LISTFUL THINKING: The Top 10 Movies of 2009

31 12 2009

As strange as it is to say, 2009 is over.

As the bookend of the first decade of the new millennium, this year has come to represent the changing scope of the 2000s.  Technology, as it always seems to, has reached soaring heights.  But as the man who created the most revolutionary of these advancements this year, James Cameron, said in an interview with Newsweek, “Filmmaking is not going to ever fundamentally change. It’s about storytelling. It’s about humans playing humans. It’s about close-ups of actors. It’s about those actors somehow saying the words and playing the moment in a way that gets in contact with the audience’s hearts. I don’t think that changes.”

With that in mind, I celebrate 2009 for all the incredible stories that enchanted me as only cinema can with my top 10 list.

Read the rest of this entry »





Random Factoid #97

2 11 2009

You might not be reading this blog if it weren’t from the surge of euphoria and a somewhat bloated ego I had on July 27, 2009.  I attended an advanced screening of “Julie & Julia,” and at promotional screenings, they usually have contests to give away free goods.  At this particular one, they were giving away prize packs to people that could do an impression of Julia Child.  I was being spurred on by family and friends to go, even though my only knowledge of Julia Child’s voice and mannerisms came from watching Meryl Streep in the trailer.

I ended up getting selected to be one of three people competing for a $30 gift card to Whole Foods Markets and a cooking class.  They gave me a whisk and a giant bowl, put a microphone up to my mouth, and told me to be Julia Child for 20 seconds.  All I could muster up with confidence was, “I’m Julia Child, don’t be afraid!”  From then on, my acting skills kicked in and I improvised for 15 seconds.  All the while, I could faintly make out my group cackling with laughter in the dim theater lighting.  I ended up getting second place in a voting system decided by applause, mainly because the other woman remembered Child’s most famous line, “Bon appetit!”  I still got an apron, a tote bag, some mini kitchen tools, and a $20 gift card though, so it was all good.  I rushed back up to my seat with the prizes and became an instant celebrity in my section, asked to reprise my impression multiple times by people I didn’t even know.  Perhaps this momentary renown was indirectly responsible for the creation of the blog, but I’ll never be able to sort out the processes of my mind to give you a black and white answer to that.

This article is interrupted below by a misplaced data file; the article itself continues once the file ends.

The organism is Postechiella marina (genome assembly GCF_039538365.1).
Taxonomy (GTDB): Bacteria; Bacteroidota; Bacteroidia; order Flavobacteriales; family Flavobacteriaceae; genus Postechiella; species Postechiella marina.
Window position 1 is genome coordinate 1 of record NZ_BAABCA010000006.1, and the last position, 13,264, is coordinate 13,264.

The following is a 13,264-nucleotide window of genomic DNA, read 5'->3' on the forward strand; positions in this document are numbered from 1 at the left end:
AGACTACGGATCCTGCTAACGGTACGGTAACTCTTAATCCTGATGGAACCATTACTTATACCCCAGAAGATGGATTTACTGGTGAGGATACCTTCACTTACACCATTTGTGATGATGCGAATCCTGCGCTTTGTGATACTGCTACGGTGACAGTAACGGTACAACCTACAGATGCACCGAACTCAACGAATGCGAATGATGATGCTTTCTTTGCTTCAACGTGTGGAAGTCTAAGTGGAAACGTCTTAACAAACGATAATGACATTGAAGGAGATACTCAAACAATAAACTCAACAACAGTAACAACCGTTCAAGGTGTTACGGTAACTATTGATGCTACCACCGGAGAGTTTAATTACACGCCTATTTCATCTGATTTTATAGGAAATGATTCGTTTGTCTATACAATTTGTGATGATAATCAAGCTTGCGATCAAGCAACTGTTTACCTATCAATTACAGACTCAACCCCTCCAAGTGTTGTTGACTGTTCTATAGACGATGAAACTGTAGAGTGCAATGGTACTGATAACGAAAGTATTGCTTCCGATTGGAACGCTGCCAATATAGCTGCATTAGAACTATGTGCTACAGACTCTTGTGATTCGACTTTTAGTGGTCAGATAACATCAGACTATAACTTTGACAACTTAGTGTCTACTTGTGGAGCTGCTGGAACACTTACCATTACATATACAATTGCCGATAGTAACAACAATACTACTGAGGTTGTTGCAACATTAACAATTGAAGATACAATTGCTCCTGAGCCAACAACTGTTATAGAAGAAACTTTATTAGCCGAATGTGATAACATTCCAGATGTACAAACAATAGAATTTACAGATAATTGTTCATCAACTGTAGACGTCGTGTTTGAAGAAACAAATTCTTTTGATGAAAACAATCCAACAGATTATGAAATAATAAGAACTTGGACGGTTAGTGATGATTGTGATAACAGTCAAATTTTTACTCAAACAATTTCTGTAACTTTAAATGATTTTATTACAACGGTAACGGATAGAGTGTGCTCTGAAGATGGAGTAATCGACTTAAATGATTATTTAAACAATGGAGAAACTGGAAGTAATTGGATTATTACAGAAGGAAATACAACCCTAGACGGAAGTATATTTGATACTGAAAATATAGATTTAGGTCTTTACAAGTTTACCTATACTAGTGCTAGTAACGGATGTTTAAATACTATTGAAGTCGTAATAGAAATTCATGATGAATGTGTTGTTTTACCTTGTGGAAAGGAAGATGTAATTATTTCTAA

REVIEW: Julie & Julia

29 07 2009

Yum.

According to Julie Powell, that word shouldn’t be used while eating.  But as America begins to devour “Julie & Julia,” I can’t help but think that audiences will use that word.  The movie is a delectable treat, serving a luxurious two-course meal: the story of Julia Child (Meryl Streep) before she became the published and televised chef that we know, and Julie Powell (Amy Adams) as she battles the boring world of bureaucracy by baking all 524 recipes in Child’s cookbook.

I do have to give the movie (and Julie Powell, more specifically) a great deal of credit – her blog, “The Julie and Julia Project,” is the inspiration for this blog.  At the beginning, Julie is struggling to find some purpose holed up inside her cubicle, forced to drone on and on about the company’s policies.  She envies her rich “friends,” who are writing cover stories for top New York newspapers and blogs because they seem to have found merit in their lives.  Much like movies are a constant source of comfort to me, Julie found solace in cooking.  And one day, she proclaims to her husband, “I can write a blog.  I have thoughts.”  As I have quickly discovered, it really only takes that little spark of inspiration to start something great (at least in Julie’s case … the verdict is still out on me).

It is really Julie’s story that captivated me the most.  As she works her way through 524 recipes in 365 days (some simple, others quite daunting), anyone who has ever stepped into the kitchen for therapeutic reasons can instantly relate to her struggles and successes.  Adams really is the heart and soul of the movie; she brings a pleasant charm to the role, but she also shows a more raw and emotional side than we are used to seeing from her. Read the rest of this entry »